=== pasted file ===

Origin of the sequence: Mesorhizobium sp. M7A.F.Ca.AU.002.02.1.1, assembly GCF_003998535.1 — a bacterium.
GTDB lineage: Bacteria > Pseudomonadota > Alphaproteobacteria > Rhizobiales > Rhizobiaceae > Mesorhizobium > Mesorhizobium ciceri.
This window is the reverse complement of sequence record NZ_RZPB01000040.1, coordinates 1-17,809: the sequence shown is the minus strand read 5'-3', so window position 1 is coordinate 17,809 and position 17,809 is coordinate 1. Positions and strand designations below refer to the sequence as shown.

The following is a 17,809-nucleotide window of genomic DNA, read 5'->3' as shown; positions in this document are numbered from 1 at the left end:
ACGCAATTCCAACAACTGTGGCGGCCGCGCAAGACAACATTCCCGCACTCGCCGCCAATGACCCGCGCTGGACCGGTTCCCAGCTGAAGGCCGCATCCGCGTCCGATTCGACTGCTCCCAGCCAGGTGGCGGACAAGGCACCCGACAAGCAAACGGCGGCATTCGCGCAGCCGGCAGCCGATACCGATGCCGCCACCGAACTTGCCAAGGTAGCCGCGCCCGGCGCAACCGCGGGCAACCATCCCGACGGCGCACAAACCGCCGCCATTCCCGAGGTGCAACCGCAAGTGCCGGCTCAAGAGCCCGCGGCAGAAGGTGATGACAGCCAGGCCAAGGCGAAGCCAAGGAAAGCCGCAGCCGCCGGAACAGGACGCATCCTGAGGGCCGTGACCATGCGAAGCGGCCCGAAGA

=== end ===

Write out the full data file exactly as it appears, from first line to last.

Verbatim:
Origin of the sequence: Mesorhizobium sp. M7A.F.Ca.AU.002.02.1.1, assembly GCF_003998535.1 — a bacterium.
GTDB lineage: Bacteria > Pseudomonadota > Alphaproteobacteria > Rhizobiales > Rhizobiaceae > Mesorhizobium > Mesorhizobium ciceri.
This window is the reverse complement of sequence record NZ_RZPB01000040.1, coordinates 1-17,809: the sequence shown is the minus strand read 5'-3', so window position 1 is coordinate 17,809 and position 17,809 is coordinate 1. Positions and strand designations below refer to the sequence as shown.

The following is a 17,809-nucleotide window of genomic DNA, read 5'->3' as shown; positions in this document are numbered from 1 at the left end:
ACGCAATTCCAACAACTGTGGCGGCCGCGCAAGACAACATTCCCGCACTCGCCGCCAATGACCCGCGCTGGACCGGTTCCCAGCTGAAGGCCGCATCCGCGTCCGATTCGACTGCTCCCAGCCAGGTGGCGGACAAGGCACCCGACAAGCAAACGGCGGCATTCGCGCAGCCGGCAGCCGATACCGATGCCGCCACCGAACTTGCCAAGGTAGCCGCGCCCGGCGCAACCGCGGGCAACCATCCCGACGGCGCACAAACCGCCGCCATTCCCGAGGTGCAACCGCAAGTGCCGGCTCAAGAGCCCGCGGCAGAAGGTGATGACAGCCAGGCCAAGGCGAAGCCAAGGAAAGCCGCAGCCGCCGGAACAGGACGCATCCTGAGGGCCGTGACCATGCGAAGCGGCCCGAAGA